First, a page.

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Environmental Education

Environmental education, properly understood, should constitute a comprehensive lifelong education, one responsive to changes in a rapidly changing
world. It should prepare the individual for life through an understanding of the major problems of the contemporary world, and the provision of skills
and attributes needed to play a productive role towards improving life and protecting the environment with due regard given to ethical values.

Tbilisi Declaration on Environmental Education

Kids Learning Outdoors

 

The term education means different things to different people. Families, parents, mentors, guides, homeschoolers, public and private schools might use this website with a view to education, but their aims vary widely, not to mention their views of what education should be. As with any professional field, Education grows, it experiences change and it learns from mistakes.


Outdoor Education
L.B. Sharp in 1943 was an early advocate of outdoor education suggesting that some things are best "learned through experience dealing directly with native materials and life situations outside school." In 1955 J.W. Smith started the National Outdoor Education Project through which he aimed to extend and enrich the school curriculum through outdoor experiences. Over time the concept grew to include education both in and about the outdoors, originally focusing on nature study, but today used to meet many objectives. Measuring the paving stones in a schoolyard for example, could constitute an outdoor math lesson.

Experiential Education
Experiential learning was recognized as a way of learning in the outdoors and programs soon developed which used real-world experiences to achieve their learning goals. In 1977 the field was more formally established with formation of the Association for Experiential Education (AEE).

A few AEE principles are worth noting: experiential learning occurs when carefully chosen experiences are supported by reflection, critical analysis and synthesis, and the results of the learning are personal and form the basis for future learning.

 

Environmental Education
To some extent emerging from Outdoor Education this field began to form with the publication of the Journal of Environmental Education in 1969. Further events strengthened its growth, culminating in 1980 with a widely accepted statement of intent:

The super-ordinate goal of environmental education
is to aid citizens in becoming environmentally knowledgeable and, above all, skilled and dedicated citizens who are willing to work, individually and collectively, toward achieving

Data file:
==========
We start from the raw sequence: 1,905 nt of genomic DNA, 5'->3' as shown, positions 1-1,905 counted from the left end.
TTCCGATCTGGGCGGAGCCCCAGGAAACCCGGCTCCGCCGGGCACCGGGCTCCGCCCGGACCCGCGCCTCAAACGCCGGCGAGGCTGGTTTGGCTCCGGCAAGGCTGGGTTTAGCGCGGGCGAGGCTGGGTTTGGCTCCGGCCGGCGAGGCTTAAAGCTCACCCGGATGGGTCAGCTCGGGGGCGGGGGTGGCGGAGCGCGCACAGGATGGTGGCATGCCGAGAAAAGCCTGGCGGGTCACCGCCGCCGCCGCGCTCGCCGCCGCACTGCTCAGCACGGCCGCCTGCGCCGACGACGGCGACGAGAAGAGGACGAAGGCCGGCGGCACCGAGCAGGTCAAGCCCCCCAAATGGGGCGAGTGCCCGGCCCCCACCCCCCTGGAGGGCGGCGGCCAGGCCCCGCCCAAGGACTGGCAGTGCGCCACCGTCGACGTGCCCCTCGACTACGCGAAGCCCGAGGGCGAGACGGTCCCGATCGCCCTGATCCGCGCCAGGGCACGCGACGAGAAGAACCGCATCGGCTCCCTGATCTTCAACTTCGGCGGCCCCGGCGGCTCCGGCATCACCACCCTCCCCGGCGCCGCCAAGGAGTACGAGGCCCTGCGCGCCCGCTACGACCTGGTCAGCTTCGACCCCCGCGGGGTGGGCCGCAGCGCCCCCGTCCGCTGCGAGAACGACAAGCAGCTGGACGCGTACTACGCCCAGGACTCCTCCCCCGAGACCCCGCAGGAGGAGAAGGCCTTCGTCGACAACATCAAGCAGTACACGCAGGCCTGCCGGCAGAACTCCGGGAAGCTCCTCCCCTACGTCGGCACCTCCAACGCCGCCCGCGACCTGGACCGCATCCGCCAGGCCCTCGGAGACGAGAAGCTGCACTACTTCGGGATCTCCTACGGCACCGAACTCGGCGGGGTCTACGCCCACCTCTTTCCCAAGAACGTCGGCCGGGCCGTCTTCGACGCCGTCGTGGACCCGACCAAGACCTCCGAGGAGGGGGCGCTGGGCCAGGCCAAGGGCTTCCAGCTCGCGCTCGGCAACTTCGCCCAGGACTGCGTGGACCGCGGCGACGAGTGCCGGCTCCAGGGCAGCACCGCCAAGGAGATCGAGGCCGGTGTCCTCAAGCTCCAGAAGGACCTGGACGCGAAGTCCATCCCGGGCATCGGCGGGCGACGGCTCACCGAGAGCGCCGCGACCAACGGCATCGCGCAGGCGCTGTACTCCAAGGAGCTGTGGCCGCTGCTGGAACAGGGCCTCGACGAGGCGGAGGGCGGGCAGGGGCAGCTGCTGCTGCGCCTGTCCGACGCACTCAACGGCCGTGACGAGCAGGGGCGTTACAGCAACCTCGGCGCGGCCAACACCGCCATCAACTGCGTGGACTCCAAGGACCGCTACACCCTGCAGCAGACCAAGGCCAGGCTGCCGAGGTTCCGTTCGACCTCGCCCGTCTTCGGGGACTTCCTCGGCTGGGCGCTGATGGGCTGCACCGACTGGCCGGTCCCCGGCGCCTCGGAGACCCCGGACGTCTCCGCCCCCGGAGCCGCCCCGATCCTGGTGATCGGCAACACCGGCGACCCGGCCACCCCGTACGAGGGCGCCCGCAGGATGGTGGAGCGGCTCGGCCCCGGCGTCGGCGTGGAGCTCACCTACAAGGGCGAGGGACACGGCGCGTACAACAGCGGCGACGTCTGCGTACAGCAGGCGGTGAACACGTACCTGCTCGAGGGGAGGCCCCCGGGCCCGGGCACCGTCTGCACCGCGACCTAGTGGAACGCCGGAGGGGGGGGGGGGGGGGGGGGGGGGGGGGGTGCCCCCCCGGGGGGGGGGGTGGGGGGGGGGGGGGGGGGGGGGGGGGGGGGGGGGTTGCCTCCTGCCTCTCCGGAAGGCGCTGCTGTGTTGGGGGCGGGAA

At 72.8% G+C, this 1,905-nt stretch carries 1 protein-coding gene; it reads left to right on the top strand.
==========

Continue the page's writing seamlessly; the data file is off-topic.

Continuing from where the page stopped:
and/or maintaining a dynamic equilibrium
between quality of life and quality of
environment
(Hungerford et al, 1980, 44).

Now represented by the North American Association of Environmental Education, their website offers a treasure trove of community links.


Hidden Corner & Geoeducation

This project has taken an approach based upon
the notion that strong and lasting impressions take shape when at least two of the above three are combined, but especially when outdoor, experiential and environmental education work together.

The use of outdoor recreation activities such as kayaking, hiking, rambling and biking also helps combat the sedentary nature of many young lives today, especially if a mentor can guide participants through the included fitness program.

The use of nature journaling is especially important when it comes to slowing down, observing, and developing connections. There is an intimacy to be gained through the careful drawing of an outline or gentle shading of a bough. Frustration too, but the emphasis is on process and not outcome!

 

Nature interpretation is another important part of this program. Many enjoy wonder when they learn the basic little facts about a creature's existence. "Did you know that a Snowy Plover chick can run and hunt food within just three hours of being born, and that for this reason it's born with adult-length legs?" This develops appreciation and value, which in turn
can encourage behavior change.

Lastly we want to add that unstructured time for play needs to be an element in every outing. Allow time for swimming, fort-building and exploring.

A few thoughts about the process ....

On Relevancy
Relevancy comes from knowing your audience. This is the place to start.

On Presentation
Present the subject in a way that is accessible
to the audience. For this to be effective you must
know your audience. Use the appropriate tools to make the connection, for example make the subject analogous to universals such as family, love, war, joy or sorrow.

On Passion
Share your passion of the subject. Passion is contagious. If you care, others will care.

On Rapport
Build rapport and be transparent. This is the only way to gain respect and have your message hold any meaning.

(Shauna Potocky, Chief of Education,
Yosemite National Park.)